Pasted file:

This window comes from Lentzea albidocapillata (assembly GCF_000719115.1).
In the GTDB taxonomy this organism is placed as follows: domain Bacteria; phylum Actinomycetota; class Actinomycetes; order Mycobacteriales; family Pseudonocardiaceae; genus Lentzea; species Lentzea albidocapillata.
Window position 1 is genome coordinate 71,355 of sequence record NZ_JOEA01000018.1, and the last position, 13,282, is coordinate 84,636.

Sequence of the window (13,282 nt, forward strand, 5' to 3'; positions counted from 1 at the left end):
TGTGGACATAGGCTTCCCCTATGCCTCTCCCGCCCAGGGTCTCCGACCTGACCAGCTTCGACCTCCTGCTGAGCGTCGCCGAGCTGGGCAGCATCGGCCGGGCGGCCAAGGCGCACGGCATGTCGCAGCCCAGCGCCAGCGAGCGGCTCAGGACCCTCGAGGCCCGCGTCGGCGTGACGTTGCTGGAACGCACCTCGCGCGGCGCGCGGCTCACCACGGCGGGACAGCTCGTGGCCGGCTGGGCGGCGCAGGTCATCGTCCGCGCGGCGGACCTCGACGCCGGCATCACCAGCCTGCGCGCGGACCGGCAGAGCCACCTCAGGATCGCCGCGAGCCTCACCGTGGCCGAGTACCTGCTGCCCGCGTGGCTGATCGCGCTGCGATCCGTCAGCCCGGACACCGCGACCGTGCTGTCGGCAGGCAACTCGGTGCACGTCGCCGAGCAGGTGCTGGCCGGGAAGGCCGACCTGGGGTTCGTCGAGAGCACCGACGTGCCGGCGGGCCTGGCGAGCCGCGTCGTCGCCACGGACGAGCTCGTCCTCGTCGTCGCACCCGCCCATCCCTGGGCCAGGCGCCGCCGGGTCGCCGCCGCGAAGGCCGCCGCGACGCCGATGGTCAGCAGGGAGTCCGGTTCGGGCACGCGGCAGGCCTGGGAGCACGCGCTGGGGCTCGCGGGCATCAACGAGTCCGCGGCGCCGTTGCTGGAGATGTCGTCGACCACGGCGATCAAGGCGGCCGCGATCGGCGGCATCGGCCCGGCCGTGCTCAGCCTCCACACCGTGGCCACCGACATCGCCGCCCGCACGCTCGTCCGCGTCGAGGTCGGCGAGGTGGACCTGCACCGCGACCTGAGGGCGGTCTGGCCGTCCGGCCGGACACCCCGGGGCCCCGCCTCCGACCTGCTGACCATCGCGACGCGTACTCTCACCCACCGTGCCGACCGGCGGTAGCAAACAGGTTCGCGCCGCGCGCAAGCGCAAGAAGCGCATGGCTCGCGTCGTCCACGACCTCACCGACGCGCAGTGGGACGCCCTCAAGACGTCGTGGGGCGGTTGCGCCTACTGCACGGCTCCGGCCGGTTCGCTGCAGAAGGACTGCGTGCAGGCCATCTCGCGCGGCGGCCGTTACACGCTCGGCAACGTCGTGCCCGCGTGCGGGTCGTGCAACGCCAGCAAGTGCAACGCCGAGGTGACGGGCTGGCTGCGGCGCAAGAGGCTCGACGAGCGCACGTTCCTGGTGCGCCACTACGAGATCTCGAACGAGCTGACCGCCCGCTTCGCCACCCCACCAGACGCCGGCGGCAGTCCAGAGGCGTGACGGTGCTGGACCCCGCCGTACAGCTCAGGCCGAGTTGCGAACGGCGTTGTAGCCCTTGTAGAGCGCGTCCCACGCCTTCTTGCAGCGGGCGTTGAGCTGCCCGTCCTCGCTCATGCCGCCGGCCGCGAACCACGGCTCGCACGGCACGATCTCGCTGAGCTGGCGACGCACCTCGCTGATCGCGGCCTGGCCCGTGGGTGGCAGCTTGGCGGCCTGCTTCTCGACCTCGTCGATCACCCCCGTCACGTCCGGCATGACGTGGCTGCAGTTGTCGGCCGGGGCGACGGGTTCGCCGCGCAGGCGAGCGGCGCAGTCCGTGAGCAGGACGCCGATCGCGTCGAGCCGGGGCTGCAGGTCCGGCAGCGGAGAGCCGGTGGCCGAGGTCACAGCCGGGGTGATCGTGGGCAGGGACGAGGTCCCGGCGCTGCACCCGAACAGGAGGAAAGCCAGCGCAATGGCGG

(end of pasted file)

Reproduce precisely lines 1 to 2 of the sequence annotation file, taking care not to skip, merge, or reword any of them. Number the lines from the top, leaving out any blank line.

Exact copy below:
This window comes from Lentzea albidocapillata (assembly GCF_000719115.1).
In the GTDB taxonomy this organism is placed as follows: domain Bacteria; phylum Actinomycetota; class Actinomycetes; order Mycobacteriales; family Pseudonocardiaceae; genus Lentzea; species Lentzea albidocapillata.